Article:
Building Engagement with Distance Learning
DL #8: Time Management During Distance Learning
The landscape of education has changed. Schools are different because our world is different. Just a few short months ago students were in school buildings with their teachers and now parents are challenged with the task of becoming coordinators/teachers. Many parents are trying to balance working from home while managing their child’s schooling. In response to this new demand, parents are seeking support to help their child complete schoolwork at home more independently. Although many families are struggling with the new distance learning parameters, parents of children with significant cognitive disabilities are especially in need of some solutions to help their child gain independence during the day.
How can I balance being a parent with my new role?
First of all, you are not your child’s teacher. They still have teachers in their schools and they are the ones who can help with guiding you through this process. Oftentimes teachers are willing to help but do not always know what you need. Just ask! Balancing being a parent, while trying to support children academically, can be hard. Parents must keep in mind that we are all going through this together. Every day make the decision to “pick your battles”, which sometimes means celebrating the few moments of reprieve you got when your child worked independently for at least five minutes. Adding to their working stamina is a great goal, instead of being disappointed they aren’t working for long stretches of time from the beginning. This self-regulated work time is new to your child as much of their school day involved adults and peers dedicated to keeping them on task.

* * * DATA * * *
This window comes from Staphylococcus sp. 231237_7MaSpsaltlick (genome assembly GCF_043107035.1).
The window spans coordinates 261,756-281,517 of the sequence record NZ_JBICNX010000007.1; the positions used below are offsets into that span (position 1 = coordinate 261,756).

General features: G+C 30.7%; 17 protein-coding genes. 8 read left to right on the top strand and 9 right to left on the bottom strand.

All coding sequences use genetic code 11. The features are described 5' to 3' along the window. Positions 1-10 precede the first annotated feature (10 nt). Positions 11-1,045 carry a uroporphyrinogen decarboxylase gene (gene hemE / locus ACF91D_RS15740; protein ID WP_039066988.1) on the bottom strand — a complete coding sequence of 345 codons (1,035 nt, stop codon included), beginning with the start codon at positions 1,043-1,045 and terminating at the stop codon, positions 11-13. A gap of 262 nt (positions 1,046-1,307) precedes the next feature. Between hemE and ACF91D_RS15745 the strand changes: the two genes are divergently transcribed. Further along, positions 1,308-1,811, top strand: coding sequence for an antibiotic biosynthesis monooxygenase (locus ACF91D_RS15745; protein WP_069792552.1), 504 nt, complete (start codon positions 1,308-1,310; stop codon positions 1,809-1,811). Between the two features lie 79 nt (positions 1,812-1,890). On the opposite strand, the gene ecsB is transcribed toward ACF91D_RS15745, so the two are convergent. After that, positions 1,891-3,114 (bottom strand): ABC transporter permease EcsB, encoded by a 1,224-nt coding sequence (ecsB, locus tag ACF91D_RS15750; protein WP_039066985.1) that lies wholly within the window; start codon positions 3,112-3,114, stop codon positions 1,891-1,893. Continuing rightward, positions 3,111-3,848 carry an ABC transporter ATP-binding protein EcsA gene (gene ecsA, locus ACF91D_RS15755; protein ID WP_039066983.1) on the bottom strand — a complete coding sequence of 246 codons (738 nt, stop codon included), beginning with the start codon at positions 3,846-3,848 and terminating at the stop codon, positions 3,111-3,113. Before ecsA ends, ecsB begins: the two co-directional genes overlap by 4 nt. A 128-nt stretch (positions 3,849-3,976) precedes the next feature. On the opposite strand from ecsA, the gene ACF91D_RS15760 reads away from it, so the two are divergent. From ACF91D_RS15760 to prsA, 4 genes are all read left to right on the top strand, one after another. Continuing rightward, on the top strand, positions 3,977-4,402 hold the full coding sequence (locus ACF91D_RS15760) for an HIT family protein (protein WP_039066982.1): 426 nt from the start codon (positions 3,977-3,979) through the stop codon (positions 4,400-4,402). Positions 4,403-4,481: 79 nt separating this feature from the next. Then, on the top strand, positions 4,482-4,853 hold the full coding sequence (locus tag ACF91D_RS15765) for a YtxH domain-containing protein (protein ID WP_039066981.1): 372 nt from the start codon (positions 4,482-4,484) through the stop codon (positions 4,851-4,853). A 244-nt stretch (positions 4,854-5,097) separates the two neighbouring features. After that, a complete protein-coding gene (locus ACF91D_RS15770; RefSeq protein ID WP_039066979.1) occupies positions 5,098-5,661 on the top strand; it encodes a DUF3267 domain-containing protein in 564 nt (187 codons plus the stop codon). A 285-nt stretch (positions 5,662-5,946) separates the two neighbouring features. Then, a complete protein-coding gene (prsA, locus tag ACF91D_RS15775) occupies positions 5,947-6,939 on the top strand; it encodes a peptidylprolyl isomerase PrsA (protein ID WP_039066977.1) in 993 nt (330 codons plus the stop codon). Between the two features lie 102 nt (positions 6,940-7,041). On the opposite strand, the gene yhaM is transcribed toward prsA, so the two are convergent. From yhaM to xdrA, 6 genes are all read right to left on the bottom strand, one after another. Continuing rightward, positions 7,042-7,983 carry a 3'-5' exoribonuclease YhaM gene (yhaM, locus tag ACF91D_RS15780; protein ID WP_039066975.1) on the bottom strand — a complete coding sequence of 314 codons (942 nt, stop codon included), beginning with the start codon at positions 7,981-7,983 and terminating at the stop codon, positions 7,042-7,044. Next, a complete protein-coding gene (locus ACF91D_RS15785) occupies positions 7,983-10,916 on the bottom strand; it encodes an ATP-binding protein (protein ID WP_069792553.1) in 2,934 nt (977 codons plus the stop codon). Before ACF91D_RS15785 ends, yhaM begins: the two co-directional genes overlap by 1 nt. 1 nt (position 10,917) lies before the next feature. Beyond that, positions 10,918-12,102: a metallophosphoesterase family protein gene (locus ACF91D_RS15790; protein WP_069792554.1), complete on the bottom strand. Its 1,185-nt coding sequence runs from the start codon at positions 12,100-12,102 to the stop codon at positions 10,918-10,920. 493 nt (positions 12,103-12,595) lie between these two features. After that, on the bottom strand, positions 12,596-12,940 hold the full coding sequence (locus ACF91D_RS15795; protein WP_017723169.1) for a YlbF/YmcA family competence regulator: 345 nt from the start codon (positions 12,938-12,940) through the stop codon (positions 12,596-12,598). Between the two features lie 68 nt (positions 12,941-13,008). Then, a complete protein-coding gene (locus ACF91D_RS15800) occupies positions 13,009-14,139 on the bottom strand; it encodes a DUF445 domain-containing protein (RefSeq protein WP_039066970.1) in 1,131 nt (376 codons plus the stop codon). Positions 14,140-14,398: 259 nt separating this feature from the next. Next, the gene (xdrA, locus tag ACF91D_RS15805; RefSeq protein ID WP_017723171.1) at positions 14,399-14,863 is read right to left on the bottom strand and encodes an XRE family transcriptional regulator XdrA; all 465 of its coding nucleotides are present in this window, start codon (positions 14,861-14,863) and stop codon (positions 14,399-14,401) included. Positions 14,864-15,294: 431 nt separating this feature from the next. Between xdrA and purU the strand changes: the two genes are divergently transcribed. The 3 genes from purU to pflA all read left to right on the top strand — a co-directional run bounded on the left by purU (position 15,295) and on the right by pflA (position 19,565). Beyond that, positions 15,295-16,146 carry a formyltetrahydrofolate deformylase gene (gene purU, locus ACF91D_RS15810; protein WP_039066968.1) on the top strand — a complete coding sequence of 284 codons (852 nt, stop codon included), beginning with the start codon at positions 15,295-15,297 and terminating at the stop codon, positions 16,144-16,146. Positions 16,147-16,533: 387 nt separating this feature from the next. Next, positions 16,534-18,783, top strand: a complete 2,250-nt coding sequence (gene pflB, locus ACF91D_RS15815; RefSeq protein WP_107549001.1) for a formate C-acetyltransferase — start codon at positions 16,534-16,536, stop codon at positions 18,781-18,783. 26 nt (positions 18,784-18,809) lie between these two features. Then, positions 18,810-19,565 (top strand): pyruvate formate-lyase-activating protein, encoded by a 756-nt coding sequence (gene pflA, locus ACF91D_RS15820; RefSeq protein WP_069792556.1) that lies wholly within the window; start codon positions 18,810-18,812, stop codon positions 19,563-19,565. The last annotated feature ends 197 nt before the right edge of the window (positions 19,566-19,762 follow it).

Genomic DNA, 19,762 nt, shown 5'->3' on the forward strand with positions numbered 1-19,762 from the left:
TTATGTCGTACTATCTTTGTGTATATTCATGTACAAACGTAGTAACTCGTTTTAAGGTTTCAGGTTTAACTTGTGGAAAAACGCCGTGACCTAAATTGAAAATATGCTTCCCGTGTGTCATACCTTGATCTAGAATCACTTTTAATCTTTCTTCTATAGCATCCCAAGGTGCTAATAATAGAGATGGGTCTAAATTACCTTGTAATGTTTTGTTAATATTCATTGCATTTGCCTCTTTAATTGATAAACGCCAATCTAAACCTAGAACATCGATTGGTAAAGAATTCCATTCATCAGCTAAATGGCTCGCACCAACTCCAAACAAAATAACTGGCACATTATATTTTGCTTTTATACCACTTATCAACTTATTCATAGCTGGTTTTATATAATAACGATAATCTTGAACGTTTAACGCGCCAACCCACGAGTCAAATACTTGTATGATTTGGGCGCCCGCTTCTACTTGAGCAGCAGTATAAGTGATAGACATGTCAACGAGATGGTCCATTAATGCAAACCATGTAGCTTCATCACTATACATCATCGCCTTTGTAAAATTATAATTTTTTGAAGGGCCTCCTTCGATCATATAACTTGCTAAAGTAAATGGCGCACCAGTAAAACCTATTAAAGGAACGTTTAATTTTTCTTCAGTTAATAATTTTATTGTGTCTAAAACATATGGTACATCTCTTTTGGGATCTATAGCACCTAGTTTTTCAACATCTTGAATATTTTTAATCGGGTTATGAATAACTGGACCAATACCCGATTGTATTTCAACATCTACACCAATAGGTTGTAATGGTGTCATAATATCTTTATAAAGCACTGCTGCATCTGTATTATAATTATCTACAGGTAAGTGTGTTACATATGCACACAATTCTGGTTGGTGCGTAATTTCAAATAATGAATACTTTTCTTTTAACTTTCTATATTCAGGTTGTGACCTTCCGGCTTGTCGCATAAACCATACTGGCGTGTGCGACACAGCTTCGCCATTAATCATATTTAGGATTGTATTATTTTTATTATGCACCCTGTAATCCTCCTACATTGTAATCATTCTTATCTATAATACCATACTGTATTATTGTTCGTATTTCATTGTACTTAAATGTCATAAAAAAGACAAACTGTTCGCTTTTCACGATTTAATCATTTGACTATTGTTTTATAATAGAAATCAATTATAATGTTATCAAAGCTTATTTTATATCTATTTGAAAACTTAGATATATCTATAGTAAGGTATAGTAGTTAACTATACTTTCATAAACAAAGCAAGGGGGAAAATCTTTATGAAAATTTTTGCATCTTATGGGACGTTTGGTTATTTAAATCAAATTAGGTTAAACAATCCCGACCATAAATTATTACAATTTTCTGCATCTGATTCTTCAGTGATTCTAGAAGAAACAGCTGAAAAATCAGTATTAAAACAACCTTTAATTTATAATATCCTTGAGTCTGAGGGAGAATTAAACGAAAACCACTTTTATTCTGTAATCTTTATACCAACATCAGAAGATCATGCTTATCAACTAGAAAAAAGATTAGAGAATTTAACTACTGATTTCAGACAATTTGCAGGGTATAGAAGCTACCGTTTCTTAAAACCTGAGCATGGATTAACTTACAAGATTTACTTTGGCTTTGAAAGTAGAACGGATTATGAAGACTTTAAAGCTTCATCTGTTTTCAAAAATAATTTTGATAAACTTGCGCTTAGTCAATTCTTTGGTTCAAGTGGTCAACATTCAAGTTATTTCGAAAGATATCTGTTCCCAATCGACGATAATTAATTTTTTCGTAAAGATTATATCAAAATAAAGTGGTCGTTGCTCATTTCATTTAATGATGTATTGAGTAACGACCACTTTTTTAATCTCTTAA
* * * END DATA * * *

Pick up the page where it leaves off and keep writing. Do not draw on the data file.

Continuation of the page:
How can I help keep my child on-task while also preserving time for my other responsibilities?
The answer: Have your child learn time management skills to stay on-task!
- Set up a specific workstation that includes a desktop/laptop and has AAC devices or other communication tools and all materials needed for the subject and task in close proximity.
- Utilize any and all technology available, whether it be on a computer, phone, or even a microwave timer. It is best to use a timer that your child can set and stop on their own, which improves their independence and in turn frees up your time.
- Minimize distractions from other family members' noise or movement in the house.
- Have your child set short-term goals when starting a task to outline what will be done for that subject that day. This can be done by having your child pick items of an activity out of a set of choices and placing them in order on their desk before beginning their work.
- If helpful and motivating for your child, have them use a timer to track how long they work on each subject or task.
- For small tasks use a microwave or phone timer.
- Have your child set a timer for a specified amount of time and then take a break.
- For longer tasks use a Pomodoro timer method (also known as a “tomato timer”) to have your child track their progress as they work.
- The Pomodoro method involves specific steps with built-in breaks for longer work sessions. Read more about the Pomodoro method. Have your child set a goal of what needs to be done, work for a specified amount of time, record progress and take a short break, then get back to work, and then take a long break.
- For small tasks use a microwave or phone timer.
What should my child do when they complete work?
As we all do in some way for our own work, it is important to reward yourself for a job well done, or completion of a task. To say, “students should work without reward” would be the equivalent of saying “adults should work without a paycheck.” When preferred activities follow non-preferred activities, this can help students with significant cognitive disabilities make the connection that the more preferred activity is coming if they can power through the current task in front of them.